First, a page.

Leaf anatomy of emerald grass submitted to quantitative application of herbicides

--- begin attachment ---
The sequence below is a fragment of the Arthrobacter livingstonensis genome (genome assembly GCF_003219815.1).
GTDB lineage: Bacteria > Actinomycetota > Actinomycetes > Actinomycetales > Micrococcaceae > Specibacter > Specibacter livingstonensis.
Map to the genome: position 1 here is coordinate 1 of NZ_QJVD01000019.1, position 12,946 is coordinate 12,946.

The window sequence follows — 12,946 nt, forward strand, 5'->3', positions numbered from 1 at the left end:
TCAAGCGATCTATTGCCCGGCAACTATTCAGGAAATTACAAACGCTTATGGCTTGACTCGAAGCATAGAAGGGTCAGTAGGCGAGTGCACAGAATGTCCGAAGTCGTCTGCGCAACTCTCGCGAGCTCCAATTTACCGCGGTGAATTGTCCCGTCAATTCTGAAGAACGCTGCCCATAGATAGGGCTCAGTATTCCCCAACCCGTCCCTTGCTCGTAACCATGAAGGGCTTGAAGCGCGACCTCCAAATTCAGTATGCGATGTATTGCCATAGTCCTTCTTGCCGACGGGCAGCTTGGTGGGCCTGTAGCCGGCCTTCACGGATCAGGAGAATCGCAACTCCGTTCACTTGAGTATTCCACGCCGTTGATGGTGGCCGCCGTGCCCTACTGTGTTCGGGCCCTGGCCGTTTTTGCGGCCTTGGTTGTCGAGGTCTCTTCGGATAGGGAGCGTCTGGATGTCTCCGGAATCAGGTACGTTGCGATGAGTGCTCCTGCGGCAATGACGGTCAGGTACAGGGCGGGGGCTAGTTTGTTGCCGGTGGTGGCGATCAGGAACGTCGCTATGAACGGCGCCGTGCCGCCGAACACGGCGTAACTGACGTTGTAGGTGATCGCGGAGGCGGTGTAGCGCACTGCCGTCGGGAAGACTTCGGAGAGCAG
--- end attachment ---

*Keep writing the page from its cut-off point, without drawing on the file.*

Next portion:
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The aim of this work was to evaluate the selectivity of herbicides applied in post-emergence on Zoysia japonica Steud (Poaceae) and determine associations with the leaf anatomy of this grass. The experimental design was randomized blocks with four replications. The treatments were the application of the herbicides bentazon (720 g ha-1), nicosulfuron (50 g ha-1), halosulfuron (112.5 g ha-1), oxadiazon (875 g ha-1) and 2.4-D (698 g ha-1), plus a control treatment without herbicide application. Phytotoxicity was assessed every seven days after application (DAA) of the herbicides until the symptoms disappeared. Foliar anatomical analyses of the leaves in the collected grass were conducted until the 35th DAA. The quantitative characters of the keel and wing region of the blade of Z. japonica were assessed, as well as the biometric characters, which were submitted to an analysis of variance F test, and the averages were compared by Tukey's test at a probability of 5%. The values of the anatomical characters of the foliar blade were tested by cluster analysis. The application of herbicides did not negatively influence the height of the plants but did reduce their dry mass. Toxic symptoms disappeared after 21 DAA, with the only symptoms of injury observed in plants treated with the herbicides oxadiazon and nicosulfuron. In addition, the cluster analysis indicated the formation of a unique discriminatory group. Thus, the results show that the herbicides applied to Z. japonica were selective for the species.